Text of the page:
Supreme Court Refuses to Hear Appeal on Bullet-Resistant Vest Charge

The AP reports that the U.S. Supreme Court declined to hear an appeal from one Cedrick B. Alderman. “Alderman was convicted of armed robbery in 1999. Police caught him with a bulletproof vest in 2005, and he was sentenced to prison for 18 months. Alderman challenged the law, saying it exceeded Congress’ power to regulate interstate commerce under the Commerce Clause.” That’s odd . . .


‘Cause 18 U.S.C. § 931: US Code – Section 931: Prohibition on purchase, ownership, or possession of body armor by violent felons prevents the purchase, ownership of body armor by violent felons (unless they’re hired as security guards or suchlike). In general. Anti-ballistic vesting is also illegal in many states.

Maybe the law was amended in 2006 to stop that plug interstate loophole. But what do I know? And why am I the only media guy who links to the actual decision?

comments

  1. avatar JOE MATAFOME says:

    I’d love to test any of my 500’s on this vest. I would really like to see how it holds up to my 700 grain T-REX THUMPER from ranger rick.

  2. avatar Ralph says:

    There really wasn’t an opinion, only a dissent. A majority of the Supremes voted not to hear the case, while Thomas and Scalia wanted to. The denial of certiorari is not an approval of the decision of the court below. Likewise, Thomas’ dissent isn’t law. In fact, we can’t presume that he would vote in any particular way had the case been accepted.

    The problem with Commerce Clause jurisprudence is that there isn’t much that doesn’t meet the Lopez criteria, especially the part about “substantially affecting” interstate commerce. That’s why Montana’s Firearms Freedom Act and others like it are unlikely to withstand a Commerce Clause attack.

    1. avatar Robert Farago says:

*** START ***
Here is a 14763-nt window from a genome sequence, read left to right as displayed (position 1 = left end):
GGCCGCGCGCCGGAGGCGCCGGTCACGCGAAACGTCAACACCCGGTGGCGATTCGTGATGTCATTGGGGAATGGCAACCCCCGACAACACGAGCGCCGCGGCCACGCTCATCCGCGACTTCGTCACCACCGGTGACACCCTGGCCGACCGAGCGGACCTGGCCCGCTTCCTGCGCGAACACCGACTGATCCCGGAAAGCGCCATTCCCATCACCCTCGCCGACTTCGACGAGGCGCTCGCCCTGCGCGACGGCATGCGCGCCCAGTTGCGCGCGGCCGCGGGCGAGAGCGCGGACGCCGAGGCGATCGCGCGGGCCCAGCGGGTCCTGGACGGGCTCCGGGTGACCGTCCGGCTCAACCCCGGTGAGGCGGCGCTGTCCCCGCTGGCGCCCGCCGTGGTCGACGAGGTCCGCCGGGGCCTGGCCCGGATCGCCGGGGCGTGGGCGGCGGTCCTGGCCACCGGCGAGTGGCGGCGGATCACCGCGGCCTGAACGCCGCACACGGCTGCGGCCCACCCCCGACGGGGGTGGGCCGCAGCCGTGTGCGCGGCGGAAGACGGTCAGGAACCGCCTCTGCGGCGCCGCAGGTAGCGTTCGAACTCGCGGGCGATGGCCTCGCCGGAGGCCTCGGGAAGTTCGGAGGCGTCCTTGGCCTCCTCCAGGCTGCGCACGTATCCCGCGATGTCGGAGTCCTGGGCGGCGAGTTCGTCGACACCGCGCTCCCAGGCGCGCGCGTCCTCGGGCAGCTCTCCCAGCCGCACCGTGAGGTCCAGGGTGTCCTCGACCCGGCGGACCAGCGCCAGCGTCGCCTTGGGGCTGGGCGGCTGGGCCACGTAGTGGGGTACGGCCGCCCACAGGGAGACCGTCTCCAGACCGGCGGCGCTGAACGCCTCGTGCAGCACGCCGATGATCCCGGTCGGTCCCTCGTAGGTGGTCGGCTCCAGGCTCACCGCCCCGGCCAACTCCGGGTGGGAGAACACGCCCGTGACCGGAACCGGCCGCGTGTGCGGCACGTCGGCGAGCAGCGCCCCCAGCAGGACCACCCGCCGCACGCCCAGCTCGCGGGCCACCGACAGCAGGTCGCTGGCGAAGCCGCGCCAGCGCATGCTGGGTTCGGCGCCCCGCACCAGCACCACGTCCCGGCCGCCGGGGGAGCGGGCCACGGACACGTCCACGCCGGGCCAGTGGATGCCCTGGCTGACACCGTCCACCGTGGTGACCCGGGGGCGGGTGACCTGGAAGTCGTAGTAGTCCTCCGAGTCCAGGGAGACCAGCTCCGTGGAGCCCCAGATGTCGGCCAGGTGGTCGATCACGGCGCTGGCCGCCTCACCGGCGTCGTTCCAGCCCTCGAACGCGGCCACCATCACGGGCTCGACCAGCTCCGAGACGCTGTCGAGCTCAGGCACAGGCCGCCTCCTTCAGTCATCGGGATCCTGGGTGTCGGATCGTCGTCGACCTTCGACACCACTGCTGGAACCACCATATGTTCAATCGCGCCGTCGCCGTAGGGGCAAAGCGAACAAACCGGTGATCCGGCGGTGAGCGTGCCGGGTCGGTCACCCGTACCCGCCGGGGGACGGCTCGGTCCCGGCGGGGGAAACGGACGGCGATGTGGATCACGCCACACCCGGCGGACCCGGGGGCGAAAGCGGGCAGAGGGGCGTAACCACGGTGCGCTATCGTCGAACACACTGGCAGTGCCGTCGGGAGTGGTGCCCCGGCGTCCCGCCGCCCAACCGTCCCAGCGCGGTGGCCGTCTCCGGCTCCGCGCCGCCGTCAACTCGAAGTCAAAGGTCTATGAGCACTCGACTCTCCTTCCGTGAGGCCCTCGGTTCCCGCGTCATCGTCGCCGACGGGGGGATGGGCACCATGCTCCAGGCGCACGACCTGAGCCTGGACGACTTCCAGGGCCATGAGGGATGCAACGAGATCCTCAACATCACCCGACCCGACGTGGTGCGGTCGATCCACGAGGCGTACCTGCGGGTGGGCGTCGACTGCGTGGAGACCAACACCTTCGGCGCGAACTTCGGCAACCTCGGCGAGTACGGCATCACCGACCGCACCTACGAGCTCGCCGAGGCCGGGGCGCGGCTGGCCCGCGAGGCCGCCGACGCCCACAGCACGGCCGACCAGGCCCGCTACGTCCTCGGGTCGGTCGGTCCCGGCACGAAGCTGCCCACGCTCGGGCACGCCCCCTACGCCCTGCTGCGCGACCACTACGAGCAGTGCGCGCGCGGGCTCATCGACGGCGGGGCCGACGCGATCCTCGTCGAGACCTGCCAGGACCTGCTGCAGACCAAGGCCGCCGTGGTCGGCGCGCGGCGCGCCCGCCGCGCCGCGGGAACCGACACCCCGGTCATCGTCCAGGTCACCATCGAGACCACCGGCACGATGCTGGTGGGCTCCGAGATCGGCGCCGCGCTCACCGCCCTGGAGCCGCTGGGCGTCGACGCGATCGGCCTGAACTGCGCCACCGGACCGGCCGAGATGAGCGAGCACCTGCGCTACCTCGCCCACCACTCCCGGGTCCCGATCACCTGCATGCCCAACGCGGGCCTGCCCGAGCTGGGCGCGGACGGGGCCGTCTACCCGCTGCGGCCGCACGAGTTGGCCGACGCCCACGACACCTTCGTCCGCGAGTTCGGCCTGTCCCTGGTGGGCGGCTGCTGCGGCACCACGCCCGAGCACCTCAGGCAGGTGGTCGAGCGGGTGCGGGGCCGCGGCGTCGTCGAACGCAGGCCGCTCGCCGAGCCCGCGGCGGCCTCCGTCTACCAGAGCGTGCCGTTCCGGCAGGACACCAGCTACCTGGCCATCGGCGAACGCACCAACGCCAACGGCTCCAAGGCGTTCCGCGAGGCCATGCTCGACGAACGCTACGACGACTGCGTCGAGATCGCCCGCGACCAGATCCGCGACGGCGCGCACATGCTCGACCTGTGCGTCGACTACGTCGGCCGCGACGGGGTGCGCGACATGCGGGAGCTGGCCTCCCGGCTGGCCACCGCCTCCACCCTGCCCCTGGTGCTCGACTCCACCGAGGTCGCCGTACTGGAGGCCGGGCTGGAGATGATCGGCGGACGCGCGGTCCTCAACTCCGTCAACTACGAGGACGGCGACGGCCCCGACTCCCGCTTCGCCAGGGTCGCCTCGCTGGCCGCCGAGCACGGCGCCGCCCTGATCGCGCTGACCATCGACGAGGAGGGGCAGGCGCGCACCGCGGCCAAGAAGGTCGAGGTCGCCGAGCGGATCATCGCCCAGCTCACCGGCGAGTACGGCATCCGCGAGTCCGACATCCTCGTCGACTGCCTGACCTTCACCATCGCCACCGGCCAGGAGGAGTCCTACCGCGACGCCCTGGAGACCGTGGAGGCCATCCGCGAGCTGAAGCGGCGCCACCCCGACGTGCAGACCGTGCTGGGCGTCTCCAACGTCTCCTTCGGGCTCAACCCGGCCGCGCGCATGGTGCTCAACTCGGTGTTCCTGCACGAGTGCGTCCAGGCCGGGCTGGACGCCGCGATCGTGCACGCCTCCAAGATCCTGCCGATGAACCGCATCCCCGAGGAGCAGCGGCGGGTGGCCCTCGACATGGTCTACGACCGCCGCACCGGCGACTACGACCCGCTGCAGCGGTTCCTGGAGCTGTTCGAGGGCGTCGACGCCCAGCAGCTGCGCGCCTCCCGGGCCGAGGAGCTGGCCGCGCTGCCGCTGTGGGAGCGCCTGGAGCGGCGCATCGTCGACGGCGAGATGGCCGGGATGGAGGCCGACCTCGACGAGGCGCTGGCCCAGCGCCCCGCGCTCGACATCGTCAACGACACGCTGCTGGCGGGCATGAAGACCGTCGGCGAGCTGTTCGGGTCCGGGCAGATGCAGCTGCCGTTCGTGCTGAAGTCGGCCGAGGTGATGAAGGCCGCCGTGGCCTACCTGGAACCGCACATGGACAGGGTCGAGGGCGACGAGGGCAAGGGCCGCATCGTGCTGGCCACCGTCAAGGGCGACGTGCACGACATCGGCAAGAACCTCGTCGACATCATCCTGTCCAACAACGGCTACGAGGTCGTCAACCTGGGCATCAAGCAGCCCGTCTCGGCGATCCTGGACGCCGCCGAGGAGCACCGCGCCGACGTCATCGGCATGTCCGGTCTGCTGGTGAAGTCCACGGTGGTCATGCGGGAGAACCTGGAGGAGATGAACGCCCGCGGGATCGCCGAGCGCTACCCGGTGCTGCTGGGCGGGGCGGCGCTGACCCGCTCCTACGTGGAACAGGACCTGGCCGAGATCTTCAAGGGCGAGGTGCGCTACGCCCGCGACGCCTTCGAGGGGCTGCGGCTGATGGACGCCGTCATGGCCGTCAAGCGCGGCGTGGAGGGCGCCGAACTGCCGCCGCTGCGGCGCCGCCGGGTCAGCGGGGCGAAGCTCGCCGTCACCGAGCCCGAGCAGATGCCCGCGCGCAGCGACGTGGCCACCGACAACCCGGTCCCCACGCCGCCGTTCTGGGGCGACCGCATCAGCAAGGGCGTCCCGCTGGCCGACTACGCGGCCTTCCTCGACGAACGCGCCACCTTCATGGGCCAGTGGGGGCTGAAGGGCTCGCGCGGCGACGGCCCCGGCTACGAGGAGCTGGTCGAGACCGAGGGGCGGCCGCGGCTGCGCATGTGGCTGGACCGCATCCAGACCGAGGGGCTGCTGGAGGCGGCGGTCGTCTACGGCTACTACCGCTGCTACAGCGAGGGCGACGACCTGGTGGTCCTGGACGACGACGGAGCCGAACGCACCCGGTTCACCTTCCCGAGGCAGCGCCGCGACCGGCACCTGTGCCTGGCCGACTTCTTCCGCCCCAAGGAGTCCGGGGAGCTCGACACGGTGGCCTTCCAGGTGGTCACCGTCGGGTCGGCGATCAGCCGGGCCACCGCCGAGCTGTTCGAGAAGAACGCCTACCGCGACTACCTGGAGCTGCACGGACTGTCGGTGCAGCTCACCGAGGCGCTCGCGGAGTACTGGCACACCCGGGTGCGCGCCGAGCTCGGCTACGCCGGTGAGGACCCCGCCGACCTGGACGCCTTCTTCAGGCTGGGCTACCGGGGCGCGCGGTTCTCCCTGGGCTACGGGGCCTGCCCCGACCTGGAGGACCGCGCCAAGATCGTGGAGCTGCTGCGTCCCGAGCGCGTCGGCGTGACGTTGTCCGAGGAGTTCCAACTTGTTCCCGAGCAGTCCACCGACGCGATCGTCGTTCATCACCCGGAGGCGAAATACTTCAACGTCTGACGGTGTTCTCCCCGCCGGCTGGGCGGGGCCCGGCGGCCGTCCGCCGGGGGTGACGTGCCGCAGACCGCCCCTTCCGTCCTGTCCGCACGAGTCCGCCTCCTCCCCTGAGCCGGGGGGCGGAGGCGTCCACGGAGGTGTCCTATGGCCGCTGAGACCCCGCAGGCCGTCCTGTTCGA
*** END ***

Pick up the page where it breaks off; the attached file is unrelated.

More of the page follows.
Tough room. Headline amended. Ralph. But where’s the bit in the law about not buying a vest transported across state lines?

      1. avatar Ralph says:

        There isn’t, but there is a provision in Federal law that criminalizes the mere possession of a vest by certain convicted felons. The question was whether the Feds had the power — call it jurisdiction — to enact that law, since the Federal government can’t outlaw anything unless they have jurisdiction over it in the first place. The Feds have jurisdiction, and ultimate power, over everything in interstate commerce. Hence, the importance of the lower court law finding the Feds acted within its Commerce Clause powers. In theory, the Feds could outlaw french fries. Thomas and Scalia wanted to reexamine the scope of the Commerce Clause, but the rest of the Court declined. My take: this was just the “wrong” case to reopen the heart of Federal jurisdiction.

        1. avatar Robert Farago says:

          Ah.

  3. avatar Martin Albright says:

    Robert: Ralph beat me to it. Remember that the Federal government is (in theory) a government of specified and limited powers. Unlike State governments (which can outlaw just about anything they want to under their General Police Power) the Feds can’t outlaw or regulate something unless there’s a a part of the Constitution that says it can (that’s what the 10th Amendment is all about.) The Commerce Clause has been used as the catch-all for years, and the Courts have basically allowed Congress to do this because of the idea of holding the broadest possible connotation of the Commerce Clause.

    There’s a lot of Commerce Clause debating on the intertubes, but most of it is geared towards legal geeks.

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